A sonobuoy tube-deployed unmanned air vehicle is to be flight tested using a Lockheed P-3C Orion in the third quarter of this year.
Called the Coyote and developed by the US Naval Air Systems Command and Arizona based-Advanced Ceramics Research, the sonobuoy-launched UAV has a 1h endurance at its 60kt (110km/h) cruise speed, or 20min at 85kt dash speed, at an operational altitude of up to 2,000ft (610m).
Its deployment altitude is 20,000ft and its control is line of sight up to 37km (20nm).
Following ejection, the tube's parachute is deployed and 5s later the tube sleeve is released. The flight surfaces are then deployed, horizontal tail first, then the wing, then the vertical tails.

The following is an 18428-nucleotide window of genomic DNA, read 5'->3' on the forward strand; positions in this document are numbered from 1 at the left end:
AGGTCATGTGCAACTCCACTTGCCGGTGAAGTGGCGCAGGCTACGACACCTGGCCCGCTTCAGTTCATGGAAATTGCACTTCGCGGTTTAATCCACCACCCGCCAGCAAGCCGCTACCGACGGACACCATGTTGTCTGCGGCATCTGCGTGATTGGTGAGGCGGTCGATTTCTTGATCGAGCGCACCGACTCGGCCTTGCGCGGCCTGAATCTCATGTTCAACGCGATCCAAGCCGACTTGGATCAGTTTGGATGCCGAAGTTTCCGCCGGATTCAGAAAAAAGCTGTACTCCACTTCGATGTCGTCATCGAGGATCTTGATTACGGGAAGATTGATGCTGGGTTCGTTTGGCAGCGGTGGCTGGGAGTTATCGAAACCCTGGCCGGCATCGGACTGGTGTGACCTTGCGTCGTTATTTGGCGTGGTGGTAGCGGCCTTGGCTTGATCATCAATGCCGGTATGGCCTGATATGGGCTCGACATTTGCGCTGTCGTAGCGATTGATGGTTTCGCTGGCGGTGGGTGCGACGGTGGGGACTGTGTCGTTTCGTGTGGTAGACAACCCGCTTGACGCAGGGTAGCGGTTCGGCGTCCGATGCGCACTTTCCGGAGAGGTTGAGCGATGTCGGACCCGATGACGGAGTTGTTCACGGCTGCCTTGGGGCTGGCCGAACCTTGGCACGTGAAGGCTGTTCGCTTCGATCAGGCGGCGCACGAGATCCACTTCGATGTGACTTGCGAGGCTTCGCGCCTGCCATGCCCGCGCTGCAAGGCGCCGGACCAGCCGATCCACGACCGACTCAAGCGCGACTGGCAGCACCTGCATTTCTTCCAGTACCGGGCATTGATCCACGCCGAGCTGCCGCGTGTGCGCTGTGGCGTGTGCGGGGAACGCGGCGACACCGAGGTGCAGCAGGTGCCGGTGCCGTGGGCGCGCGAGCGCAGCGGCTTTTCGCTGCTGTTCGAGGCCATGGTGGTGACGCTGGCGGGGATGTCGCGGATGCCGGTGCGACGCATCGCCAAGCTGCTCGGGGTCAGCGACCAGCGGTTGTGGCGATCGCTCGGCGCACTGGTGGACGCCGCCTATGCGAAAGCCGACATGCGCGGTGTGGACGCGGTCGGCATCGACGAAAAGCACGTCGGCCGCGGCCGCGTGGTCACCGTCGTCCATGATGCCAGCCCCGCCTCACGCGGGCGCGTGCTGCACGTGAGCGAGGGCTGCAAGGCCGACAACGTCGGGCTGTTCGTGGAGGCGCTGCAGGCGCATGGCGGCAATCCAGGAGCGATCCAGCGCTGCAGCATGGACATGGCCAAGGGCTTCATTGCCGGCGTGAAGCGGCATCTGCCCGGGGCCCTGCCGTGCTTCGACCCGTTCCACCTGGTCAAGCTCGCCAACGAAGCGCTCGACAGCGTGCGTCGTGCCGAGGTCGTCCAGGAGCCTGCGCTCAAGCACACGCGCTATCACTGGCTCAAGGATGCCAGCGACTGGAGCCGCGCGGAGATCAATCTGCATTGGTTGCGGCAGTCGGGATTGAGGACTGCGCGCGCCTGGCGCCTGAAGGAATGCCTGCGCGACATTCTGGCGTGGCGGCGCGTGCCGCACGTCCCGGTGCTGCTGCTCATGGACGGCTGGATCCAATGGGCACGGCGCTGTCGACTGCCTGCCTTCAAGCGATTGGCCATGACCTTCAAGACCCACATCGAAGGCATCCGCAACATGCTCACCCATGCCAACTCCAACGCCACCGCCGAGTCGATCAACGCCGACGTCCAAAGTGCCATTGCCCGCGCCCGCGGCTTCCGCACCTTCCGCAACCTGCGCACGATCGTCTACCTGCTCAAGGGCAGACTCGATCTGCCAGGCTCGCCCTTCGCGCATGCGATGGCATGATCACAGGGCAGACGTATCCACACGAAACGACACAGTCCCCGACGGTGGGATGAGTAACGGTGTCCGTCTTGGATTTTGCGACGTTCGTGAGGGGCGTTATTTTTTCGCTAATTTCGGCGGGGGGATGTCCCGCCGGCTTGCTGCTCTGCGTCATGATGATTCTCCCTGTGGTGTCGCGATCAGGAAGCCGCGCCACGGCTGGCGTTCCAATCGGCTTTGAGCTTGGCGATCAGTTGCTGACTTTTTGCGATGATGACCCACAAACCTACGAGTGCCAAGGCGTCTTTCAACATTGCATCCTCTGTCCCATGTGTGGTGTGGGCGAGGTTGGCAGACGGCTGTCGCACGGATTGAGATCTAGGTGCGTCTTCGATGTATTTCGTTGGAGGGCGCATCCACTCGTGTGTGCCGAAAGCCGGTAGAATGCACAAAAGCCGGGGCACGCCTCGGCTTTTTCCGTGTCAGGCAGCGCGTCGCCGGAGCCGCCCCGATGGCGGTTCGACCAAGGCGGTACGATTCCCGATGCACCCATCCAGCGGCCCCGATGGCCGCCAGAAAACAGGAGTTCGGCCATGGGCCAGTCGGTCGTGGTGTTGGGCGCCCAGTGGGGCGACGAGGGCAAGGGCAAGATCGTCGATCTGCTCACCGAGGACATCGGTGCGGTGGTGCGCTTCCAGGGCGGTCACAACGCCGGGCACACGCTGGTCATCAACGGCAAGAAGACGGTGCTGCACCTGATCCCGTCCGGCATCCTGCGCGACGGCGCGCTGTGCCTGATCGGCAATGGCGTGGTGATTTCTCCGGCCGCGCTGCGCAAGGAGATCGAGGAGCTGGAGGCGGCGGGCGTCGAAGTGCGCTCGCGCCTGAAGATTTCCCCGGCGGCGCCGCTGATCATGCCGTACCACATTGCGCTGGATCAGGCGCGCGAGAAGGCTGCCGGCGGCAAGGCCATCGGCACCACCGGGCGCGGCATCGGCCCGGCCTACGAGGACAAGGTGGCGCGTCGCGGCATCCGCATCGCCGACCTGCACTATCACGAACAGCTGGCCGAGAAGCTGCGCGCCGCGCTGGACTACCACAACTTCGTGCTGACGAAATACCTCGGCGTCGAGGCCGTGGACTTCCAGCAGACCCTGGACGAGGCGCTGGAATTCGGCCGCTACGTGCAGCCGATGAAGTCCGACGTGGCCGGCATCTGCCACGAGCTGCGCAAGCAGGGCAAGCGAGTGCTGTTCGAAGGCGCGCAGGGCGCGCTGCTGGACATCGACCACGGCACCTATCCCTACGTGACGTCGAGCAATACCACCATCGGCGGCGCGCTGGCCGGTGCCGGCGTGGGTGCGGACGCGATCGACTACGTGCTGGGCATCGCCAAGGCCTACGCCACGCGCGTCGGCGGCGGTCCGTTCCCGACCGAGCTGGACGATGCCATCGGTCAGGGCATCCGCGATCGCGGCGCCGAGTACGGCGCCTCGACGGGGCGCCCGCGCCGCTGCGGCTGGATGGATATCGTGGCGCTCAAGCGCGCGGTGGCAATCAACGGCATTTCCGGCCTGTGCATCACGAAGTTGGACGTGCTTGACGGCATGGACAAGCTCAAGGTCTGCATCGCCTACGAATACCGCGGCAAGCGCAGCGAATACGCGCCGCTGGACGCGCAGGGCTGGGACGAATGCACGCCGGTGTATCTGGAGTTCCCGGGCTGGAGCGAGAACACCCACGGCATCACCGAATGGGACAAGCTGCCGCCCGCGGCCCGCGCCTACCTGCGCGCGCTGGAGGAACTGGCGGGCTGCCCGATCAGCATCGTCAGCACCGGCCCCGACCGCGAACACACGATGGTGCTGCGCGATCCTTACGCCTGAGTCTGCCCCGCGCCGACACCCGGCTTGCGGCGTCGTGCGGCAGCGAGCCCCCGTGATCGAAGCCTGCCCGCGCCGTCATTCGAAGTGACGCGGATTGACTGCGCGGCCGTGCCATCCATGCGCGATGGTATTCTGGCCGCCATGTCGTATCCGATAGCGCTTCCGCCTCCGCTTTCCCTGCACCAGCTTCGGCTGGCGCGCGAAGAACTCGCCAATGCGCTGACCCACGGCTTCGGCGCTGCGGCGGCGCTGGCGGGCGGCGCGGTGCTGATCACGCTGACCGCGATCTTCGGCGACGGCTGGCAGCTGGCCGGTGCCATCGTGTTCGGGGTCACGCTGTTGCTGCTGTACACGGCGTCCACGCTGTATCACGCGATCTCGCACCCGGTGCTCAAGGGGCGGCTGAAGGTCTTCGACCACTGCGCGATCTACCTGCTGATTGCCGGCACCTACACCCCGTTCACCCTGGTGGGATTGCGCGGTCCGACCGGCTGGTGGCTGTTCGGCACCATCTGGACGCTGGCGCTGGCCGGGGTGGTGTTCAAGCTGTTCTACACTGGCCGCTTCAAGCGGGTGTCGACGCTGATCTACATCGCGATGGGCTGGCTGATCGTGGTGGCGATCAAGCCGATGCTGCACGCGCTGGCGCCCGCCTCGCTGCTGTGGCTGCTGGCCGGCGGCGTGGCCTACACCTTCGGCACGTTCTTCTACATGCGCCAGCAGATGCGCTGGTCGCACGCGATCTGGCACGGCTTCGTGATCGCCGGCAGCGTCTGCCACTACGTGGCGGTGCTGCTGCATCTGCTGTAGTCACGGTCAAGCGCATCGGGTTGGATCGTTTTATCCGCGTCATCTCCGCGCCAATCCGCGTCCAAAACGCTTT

The parachute remains attached for a further 10s after sleeve release while the lithium polymer battery-powered pusher propeller speeds up and the global positioning system searches for satellites for navigation.
By 15s after launch the Coyote's parachute is released and it begins its climb-out. After about 20s from launch the Coyote is in full flight mode.
The Coyote was launched from a representative sonobuoy launcher from a Raytheon C-12 Huron in April 2007. A second test is planned for July. However, its in-service aircraft is expected to be the P-3C.